New Taiwan Cinema and Beyond
- Module Code:
- FHEQ Level:
- Year of study:
- Year 2, Year 3 of 3 or Year 4
- Taught in:
- Term 2
The rise of New Taiwan Cinema in the 1980s put Taiwan on the international cultural map and has since attracted a loyal following of Taiwanese film auteurs such as Edward Yang and Hou Hsiao-hsien. What led to the emergence of the New Taiwan Cinema and what is the current state of Taiwanese cinema? This module surveys the development of Taiwan cinema from the 1960s to the present, with a special focus on contested national identities on screen. Critical approaches to film studies such as film semantics, auteur theory, gender, and genre will be introduced to examine representative works by Tsai Ming-liang, Ang Lee, and many others.
Students will also read and translate related Chinese-language texts at intermediate level, such as film scripts and critical essays.
The syllabus is regularly updated to ensure that it keeps pace with the ever-changing Taiwan film scene.
(Restricted combination with 155903002: Modern Film from Taiwan and the Chinese Diaspora).
Objectives and learning outcomes of the module
On successful completion of this module a student will be able to:
- have a comprehensive knowledge of the history, main trends and key critical debates relating to Taiwan cinema
- gain an understanding of the interaction between Taiwan cinema and the production of the collective identity in Taiwan
- have a general knowledge of different theoretical and critical methods for approaching film and will be able to situate cinematic works within their cultural, social and political context of production and reception
- read screenplays, film reviews, critical essays, and other relevant texts in simplified and traditional Chinese and translate them into English
- strenghten students skills in research and essay writing based on English and Chinese-language primary and secondary sources
Total of 10 weeks teaching with 2 hours classroom contact per week consisting of a 1 hour lecture and a 1 hour seminar.
Scope and syllabus
The following syllabus is for guidance only and is subject to alteration at the discretion of the module convenor.
- Week 1: Introduction: Taiwan and Cinema from "Small Nations"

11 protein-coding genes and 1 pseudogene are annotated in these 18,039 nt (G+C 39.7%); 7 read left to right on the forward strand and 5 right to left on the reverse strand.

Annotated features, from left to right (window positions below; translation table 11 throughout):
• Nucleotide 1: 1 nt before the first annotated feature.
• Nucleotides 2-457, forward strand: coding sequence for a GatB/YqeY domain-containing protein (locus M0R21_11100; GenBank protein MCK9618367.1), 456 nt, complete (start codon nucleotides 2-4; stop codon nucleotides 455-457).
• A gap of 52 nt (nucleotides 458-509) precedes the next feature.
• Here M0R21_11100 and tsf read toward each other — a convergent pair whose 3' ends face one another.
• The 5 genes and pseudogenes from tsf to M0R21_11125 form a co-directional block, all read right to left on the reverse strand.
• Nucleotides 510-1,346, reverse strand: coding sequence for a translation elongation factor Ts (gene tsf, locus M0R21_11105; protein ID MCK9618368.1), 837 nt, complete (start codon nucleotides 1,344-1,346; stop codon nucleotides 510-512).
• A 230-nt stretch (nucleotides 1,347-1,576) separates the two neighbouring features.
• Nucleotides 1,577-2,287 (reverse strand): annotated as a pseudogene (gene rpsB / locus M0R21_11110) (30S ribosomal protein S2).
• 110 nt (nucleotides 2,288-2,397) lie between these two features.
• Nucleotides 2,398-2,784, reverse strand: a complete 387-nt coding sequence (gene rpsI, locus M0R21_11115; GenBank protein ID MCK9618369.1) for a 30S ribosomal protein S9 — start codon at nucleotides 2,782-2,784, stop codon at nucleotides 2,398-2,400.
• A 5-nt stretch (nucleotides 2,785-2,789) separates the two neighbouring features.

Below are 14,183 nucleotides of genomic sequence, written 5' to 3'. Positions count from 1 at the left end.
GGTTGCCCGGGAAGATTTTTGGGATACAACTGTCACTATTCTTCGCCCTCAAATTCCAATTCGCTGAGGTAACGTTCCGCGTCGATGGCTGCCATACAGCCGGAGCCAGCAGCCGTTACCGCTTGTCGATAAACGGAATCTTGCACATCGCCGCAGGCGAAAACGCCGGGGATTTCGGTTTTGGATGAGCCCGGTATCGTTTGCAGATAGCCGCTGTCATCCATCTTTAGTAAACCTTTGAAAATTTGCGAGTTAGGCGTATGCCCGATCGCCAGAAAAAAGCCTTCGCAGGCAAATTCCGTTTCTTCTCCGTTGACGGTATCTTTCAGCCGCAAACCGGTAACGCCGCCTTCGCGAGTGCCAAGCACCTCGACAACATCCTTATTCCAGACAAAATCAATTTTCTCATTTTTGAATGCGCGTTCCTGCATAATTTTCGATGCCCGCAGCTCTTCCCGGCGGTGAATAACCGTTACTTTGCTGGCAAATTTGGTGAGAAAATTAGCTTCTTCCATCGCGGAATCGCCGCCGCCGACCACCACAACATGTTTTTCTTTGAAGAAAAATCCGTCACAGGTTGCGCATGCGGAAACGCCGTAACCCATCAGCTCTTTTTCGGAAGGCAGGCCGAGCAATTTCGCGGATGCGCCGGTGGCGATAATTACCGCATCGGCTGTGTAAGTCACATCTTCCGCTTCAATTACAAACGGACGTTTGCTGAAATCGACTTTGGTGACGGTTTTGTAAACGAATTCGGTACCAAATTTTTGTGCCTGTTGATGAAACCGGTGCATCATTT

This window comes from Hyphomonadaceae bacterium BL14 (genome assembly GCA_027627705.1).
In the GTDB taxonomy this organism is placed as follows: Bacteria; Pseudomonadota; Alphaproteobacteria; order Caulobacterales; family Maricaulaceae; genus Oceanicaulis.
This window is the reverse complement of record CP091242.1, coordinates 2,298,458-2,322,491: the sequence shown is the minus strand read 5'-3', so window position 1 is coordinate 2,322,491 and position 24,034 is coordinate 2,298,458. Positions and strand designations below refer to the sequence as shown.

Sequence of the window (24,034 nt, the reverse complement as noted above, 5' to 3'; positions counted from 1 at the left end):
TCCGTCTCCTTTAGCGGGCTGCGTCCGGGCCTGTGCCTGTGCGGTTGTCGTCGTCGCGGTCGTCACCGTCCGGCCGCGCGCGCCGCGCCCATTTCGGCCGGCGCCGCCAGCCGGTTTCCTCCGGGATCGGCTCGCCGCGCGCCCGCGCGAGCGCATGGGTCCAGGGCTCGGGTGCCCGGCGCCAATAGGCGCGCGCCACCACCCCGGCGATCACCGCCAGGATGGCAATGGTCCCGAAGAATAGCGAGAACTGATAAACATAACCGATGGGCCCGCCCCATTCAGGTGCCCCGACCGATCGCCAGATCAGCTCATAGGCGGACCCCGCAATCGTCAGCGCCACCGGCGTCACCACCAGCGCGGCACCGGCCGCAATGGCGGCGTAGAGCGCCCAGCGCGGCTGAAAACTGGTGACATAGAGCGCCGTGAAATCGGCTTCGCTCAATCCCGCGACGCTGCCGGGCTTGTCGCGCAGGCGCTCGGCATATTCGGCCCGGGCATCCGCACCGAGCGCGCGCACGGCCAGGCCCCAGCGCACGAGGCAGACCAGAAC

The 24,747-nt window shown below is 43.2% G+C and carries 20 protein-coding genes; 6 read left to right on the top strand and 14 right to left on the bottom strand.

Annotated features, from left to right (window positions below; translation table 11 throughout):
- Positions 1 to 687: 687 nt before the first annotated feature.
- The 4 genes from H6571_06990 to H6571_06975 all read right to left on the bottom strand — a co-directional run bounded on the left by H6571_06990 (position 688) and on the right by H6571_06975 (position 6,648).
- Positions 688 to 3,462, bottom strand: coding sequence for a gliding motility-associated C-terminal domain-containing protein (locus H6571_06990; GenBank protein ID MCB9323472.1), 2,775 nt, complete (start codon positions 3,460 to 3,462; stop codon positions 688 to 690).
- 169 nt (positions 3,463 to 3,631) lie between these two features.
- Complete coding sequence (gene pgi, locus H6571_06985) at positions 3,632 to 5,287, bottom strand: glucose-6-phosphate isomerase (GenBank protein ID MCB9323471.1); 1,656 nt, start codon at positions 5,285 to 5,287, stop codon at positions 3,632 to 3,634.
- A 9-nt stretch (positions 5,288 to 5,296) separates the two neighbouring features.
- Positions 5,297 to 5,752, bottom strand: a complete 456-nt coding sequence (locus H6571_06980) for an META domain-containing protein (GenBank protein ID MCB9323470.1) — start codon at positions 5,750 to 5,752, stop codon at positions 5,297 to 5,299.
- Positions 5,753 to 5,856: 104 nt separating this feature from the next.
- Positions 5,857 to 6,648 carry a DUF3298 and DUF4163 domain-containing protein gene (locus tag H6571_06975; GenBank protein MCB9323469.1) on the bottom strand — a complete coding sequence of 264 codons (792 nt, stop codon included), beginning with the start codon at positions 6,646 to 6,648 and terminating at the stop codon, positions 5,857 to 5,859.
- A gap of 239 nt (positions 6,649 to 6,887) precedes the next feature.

- Week 2: Healthy Realism and an Imagined Community
- Week 3: The Genesis of the New Taiwan Cinema
- Week 4: Hou Hsiao-Hsien: Trauma and Memory
- Week 5: Edward Yang: Confronting Modernity
- Week 6: Reading Week
- Week 7: Tsai Ming-Liang: The Political Aesthetic of Nostalgia
- Week 8: Representing Male Homosexuality on Screen
- Week 9: Wuxia Redux and Transnational Cinema
- Week 10: Contemporary Mainstream Cinema: Remaking Taiwaneseness
- Week 11: Sinophone Cinema: Debates and Controversies
Method of assessment
A reaction paper of 800 words OR a short film analysis of 6 minutes to be submitted on day 1, week 7, in the term of teaching (15%); a 20 minute quiz in week 11 in the term of teaching (15%); an essay of 2500 words (using original language sources) or a critical commentary with original language text to be submitted on day 1, week 2, in the term following teaching (70%).
Hong, Guo-Juin. "Healthy Realism in Taiwan, 1964-80: Film Style, Cultural Policies and Mandarin Cinema." In Song Hwee Lim and Julian Ward, eds., The Chinese Cinema Book. London: BFI, 2011, 95-102.
Lu, Tonglin. “Taiwan New Cinema and Its Legacy.” In The Chinese Cinema Book, edited by Lim Song Hwee and Julian Ward, 122-130. London: BFI and Basingstoke, Hampshire: Palgrave Macmillan, 2011.
Yip, June. “Constructing A Nation: Taiwanese History and the Films of Hou Hsiao-hsien”, in Sheldon Hsiao-peng Lu (ed.), Transnational Chinese Cinemas: Identity, Nationhood, Gender (Honolulu: University of Hawaii Press, 1997), 139-168.
Jameson, Fredric. “Remapping Taipei”, in Jameson, The Geopolitical Aesthetic (London: BFI Publishing, 1992), 114-157.
Chan, Kenneth. “Goodbye, Dragon Inn: Tsai Ming-liang’s Political Aesthetic of Nostalgia, Place, and Lingering.” Journal of Chinese Cinemas 1, 2 (May 2007): 89-104.
Berry, Chris. “Wedding Banquet: A Family (Melodrama) Affair.” In Chinese Films in Focus. 25 New Takes, edited by Chris Berry, 183-190. London: British Film Institute, 2003.
Teo, Stephen. “Wuxia Redux: Crouching Tiger, Hidden Dragon as a Model of Late Transnational Production,” in Meaghan Morris, Siu Leung Li, Stephen Chanching-Kiu (eds.), Hong Kong Connections: Transnational Imagination in Action Cinema. Durham: Duke University Press, 2005.
Chialan Sharon Wang, “Memories of the future: Remaking Taiwanese-ness”, Journal of Chinese Cinemas, 6:2 (2012) 135-151.
Song, Hwee Lim. “The Voice of the Sinophone”, in Audrey Yue and Olivia Khoo, eds., Sinophone Cinemas, Basingstoke : Palgrave Macmillan, 2014.